Writing this series of blog post got somewhat stalled as I tried to figure out how to explain Nagasaki. Some things are easy to communicate. For instance, I went to breakfast at a diner that had eggs and spent an amusing 3 minutes trying via much pointing and sign language to first understand the question “What type of bread do you want with your eggs?” and then answer it (thick, btw, was what I ended up with). There was also an excellent meal of small cooked foods on sticks. And the city tram was safe, and clean, and only mildly confusing.
But food and tram rides aren’t the major things one goes to Nagasaki to see.
20 years from now there are three things I’m certain I’ll remember: The day of the eclipse, eating fugu in a sushi shop that slaughtered the food swimming in front of us, and visiting the Nagasaki Peace memorial at the site of the Nagasaki atomic bomb impact.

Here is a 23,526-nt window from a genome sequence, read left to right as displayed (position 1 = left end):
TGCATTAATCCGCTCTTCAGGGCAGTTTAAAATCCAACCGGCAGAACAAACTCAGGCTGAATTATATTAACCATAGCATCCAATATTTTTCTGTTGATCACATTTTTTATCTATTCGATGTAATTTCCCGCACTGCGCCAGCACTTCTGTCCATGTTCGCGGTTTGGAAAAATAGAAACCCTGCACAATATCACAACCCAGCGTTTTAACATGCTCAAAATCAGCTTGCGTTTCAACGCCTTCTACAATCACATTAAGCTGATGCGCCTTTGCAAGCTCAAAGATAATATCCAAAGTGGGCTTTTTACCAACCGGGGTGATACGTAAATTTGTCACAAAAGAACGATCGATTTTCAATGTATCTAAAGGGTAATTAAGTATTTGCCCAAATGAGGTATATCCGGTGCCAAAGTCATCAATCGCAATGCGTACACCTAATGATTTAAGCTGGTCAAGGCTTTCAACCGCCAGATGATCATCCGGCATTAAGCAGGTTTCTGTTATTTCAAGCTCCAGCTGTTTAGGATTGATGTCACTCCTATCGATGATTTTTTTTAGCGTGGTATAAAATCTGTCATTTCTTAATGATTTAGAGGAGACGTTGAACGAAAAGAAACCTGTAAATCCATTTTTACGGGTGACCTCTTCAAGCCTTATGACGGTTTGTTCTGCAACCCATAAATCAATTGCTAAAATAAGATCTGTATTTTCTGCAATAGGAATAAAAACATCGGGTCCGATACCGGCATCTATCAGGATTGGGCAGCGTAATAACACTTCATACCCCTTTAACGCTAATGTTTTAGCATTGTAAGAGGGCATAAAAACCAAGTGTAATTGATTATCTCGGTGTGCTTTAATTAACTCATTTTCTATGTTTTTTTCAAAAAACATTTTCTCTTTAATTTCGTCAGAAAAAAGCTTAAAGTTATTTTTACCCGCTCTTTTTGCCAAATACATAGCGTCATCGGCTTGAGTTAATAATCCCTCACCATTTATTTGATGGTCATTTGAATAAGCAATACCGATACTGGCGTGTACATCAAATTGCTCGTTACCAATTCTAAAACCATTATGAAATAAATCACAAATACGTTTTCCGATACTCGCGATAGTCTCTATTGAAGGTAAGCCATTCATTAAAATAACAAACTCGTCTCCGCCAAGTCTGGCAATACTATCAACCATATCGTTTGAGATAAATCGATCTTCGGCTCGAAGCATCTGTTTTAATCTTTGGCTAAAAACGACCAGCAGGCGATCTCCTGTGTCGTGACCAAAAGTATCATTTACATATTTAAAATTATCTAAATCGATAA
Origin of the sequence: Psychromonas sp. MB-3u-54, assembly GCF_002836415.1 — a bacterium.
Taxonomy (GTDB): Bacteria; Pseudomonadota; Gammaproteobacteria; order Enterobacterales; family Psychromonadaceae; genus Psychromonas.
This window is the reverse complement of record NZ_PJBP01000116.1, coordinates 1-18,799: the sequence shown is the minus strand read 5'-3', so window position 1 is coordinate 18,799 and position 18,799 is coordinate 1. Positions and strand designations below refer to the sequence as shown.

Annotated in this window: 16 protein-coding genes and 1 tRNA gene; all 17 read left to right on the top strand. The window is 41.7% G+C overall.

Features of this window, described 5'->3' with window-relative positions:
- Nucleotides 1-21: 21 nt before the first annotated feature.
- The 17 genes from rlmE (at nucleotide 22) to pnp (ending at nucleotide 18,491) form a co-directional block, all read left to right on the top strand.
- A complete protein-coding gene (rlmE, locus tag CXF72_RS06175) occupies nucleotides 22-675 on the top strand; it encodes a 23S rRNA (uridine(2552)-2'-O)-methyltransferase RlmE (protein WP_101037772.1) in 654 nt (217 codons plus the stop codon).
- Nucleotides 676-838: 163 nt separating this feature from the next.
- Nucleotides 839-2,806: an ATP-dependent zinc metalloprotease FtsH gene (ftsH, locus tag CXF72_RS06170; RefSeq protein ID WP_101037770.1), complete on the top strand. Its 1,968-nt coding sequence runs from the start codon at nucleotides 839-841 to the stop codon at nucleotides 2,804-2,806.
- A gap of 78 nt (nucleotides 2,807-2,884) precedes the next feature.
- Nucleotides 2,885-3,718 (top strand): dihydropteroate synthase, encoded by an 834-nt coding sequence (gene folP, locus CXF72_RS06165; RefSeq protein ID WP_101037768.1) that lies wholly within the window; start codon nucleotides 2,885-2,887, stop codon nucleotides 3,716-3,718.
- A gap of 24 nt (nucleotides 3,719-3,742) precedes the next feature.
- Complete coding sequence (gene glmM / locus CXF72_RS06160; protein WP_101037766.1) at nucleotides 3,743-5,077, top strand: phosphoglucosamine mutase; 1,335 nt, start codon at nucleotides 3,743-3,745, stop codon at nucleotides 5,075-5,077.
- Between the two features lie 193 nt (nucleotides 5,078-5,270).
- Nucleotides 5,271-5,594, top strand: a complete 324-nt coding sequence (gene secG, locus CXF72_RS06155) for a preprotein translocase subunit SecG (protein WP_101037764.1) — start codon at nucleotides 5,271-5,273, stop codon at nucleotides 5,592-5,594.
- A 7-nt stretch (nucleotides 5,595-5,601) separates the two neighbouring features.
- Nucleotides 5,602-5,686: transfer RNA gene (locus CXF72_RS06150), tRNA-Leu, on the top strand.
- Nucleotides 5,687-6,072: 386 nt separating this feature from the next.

I’m still without words. My mind is filled with images: cluster after cluster of 100 oragami cranes, hung in random streams in the public atrium; melted glass bottles from near the impact site; statues of angels from a church that had parts of its entrance somehow left standing; images of radiation poison bodies that continue to haunt me; and the meditation ares. There is section of the memorial where they encourage you to meditate or pray where you walk through a weaving walk between walls looked like cedar planking, but it was hand molded cement, where the builders had pounded in cedar planks, one set after another, to make lasting walls. I don’t know why this one aspect struck me, and stuck with me, but touching the walls and feeling them cold and solid under my hands … it is a strong memory.
Rather than try and say more, I’m just going to add snapshots (When I’m on better internet tonight) and tell you that if you are American or Japanese, this should be a trip you make; if you are in a country that has nuclear weapons, this is a trip you should make; if you care about not repeating the past, this is a trip you should make.